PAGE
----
For part two of our weekend Autobahn adventure, we headed south on the A8 toward Füssen, home of two of King Ludwig’s infamous castles, Schlöss Neuschwanstein and Hohenschwangau. Tour books tend to compare visiting the castles to a Disneyland trip, with exploitation of the tourists taken to the extreme however, it’s practically a real version of Cinderella’s castle. And we’re in Germany. We had to see it.
Besides, with a setting like this, how could it not be a good day?
My first thought upon arrival though was, “the tour books are definitely right.” While I’m sure the town of Füssen is plenty wonderful, most people (including us) pass right on through on their way to the castles. Once on site, you realize you’re barely in Germany anymore as most shop and road signs are written in English and there’s hardly a local to be found. But honestly, the whole experience was kind of ridiculously fun. We were lucky to have a gorgeous autumn day, reserved tickets (no waiting in line!) and a picnic lunch packed so we were as prepared as possible for the hordes. (And hordes there were. Bus after bus after bus, and we’re not even in high season right now!)
First stop was the Hohenschwangau tour. From what I remember, this was Ludwig’s father’s castle and Ludwig spent most of his time here while waiting for Neuschwanstein to finish (which it never fully was).
When you pick up your tickets, you get a barcode and a number/entry time. Once your number is on the display, you have 10 minutes or so to scan through the turnstiles before they move onto the next tour and you’re out of luck. At our appointed time, we joined a group of 25 or so fellow English speakers and made our way through the castle. As the point is to maximize the number of visitors, the tours are interesting but certainly speedy. We lagged toward the back of the group just to try and get a better view of the decor, but we still were rushed from point to point.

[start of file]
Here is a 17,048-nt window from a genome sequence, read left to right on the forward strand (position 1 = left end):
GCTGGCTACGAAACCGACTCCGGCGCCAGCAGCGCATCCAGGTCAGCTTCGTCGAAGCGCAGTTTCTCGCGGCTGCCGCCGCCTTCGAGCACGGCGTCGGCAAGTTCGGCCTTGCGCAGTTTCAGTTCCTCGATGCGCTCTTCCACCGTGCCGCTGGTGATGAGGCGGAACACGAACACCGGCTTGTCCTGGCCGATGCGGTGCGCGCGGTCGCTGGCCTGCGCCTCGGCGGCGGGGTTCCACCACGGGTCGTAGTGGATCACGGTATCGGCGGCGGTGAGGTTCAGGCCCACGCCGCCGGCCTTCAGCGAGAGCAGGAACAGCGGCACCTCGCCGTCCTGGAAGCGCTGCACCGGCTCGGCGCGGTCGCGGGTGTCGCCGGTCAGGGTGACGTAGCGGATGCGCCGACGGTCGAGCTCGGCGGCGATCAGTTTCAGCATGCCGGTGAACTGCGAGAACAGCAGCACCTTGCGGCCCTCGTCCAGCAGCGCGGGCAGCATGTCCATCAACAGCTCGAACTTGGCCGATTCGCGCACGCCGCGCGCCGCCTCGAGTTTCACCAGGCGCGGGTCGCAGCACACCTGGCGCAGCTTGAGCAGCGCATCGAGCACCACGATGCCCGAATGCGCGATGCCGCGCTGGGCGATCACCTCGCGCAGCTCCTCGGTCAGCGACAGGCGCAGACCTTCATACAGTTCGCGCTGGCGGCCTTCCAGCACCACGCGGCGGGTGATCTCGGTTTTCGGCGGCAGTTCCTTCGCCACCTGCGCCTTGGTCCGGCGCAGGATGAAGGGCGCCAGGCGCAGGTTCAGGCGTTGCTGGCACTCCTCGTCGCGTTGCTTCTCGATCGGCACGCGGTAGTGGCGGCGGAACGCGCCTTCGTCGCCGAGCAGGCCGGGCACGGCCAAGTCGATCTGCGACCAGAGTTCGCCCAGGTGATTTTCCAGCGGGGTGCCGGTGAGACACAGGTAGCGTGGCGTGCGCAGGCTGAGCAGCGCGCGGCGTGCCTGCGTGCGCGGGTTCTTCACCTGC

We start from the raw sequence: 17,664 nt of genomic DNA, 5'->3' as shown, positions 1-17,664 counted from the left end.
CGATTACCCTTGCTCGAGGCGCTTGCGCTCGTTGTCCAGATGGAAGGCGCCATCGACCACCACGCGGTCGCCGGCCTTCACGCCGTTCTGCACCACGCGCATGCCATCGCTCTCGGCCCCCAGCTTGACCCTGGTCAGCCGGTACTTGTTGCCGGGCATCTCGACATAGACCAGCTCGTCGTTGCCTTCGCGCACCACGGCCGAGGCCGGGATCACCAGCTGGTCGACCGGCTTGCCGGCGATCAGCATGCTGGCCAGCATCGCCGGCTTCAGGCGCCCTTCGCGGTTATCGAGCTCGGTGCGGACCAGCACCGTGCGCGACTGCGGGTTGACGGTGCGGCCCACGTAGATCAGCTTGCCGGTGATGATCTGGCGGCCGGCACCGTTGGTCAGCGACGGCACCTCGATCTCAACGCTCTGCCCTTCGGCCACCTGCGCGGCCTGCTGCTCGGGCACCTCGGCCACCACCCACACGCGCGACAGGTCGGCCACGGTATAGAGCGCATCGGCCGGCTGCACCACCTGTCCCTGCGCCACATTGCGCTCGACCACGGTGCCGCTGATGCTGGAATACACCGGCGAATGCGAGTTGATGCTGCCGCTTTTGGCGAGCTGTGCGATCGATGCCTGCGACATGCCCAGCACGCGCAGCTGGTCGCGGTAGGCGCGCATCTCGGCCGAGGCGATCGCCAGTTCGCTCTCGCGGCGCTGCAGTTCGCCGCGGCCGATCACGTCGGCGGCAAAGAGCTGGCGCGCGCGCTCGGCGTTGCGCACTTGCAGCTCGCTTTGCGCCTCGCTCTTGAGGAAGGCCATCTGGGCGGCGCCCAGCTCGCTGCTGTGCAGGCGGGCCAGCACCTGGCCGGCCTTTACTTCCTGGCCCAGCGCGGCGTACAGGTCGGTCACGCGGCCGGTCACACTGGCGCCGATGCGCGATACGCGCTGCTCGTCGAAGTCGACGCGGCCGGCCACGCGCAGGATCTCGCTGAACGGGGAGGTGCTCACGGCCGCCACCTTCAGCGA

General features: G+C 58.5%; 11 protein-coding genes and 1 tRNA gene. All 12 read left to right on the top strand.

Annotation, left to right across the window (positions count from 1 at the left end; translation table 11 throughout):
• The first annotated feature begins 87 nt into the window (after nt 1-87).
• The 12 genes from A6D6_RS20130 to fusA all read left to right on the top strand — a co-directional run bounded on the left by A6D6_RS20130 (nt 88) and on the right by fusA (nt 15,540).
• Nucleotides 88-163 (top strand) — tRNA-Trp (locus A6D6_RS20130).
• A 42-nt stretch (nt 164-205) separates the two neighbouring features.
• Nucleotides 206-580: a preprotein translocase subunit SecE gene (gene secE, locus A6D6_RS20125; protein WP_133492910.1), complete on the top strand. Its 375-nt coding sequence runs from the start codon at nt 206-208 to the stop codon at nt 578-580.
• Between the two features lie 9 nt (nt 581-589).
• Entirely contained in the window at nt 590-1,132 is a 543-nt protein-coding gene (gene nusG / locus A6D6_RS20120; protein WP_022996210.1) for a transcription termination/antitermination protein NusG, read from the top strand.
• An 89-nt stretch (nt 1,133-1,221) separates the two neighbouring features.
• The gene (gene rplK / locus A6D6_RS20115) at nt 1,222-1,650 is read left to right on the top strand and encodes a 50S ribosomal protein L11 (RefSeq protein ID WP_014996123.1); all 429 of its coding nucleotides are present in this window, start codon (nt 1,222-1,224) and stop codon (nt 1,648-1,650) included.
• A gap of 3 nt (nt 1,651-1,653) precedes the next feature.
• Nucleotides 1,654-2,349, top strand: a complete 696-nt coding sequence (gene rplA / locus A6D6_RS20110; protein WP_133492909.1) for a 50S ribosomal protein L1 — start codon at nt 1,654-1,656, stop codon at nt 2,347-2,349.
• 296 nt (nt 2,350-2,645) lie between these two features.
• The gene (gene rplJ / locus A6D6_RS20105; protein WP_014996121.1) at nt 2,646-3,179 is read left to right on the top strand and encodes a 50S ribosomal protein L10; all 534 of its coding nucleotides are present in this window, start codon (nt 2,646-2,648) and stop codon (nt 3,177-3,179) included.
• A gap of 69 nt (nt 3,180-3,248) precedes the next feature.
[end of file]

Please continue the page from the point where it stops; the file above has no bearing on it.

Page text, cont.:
The interior and furnishings are in quite good shape and we were able to see several of the bedrooms, the main dining hall and some of the office type rooms. Plus we got to see a pretty sweet gift given to either King Ludwig or his father…some bread and salt from the Volga Germans before they immigrated to Russia. Hooray for ancestors!
We finished up our first tour by wandering by the Alpsee (I assume translates to Alpine Lake) and admiring the very spoiled swans begging for bread. With the number of hiking trails surrounding the castles and lake, it looks like this would be a great place to visit even if you didn’t want to see the royal homes up close. But we were on a time schedule and had only an hour to make it up to Neuschwanstein for tour number two…
(Sidenote: With the multiple hours of German class/studying/general immersion per day, I’m pretty sure my already rusty writing skills are quickly deteriorating. So my apologies for all run-on/disconnected/generally confusing paragraphs or thoughts. And please just assume if something is spelled wrong in English, it’s actually just spelled correctly in Deutsch. Even if that’s totally not true 🙂 )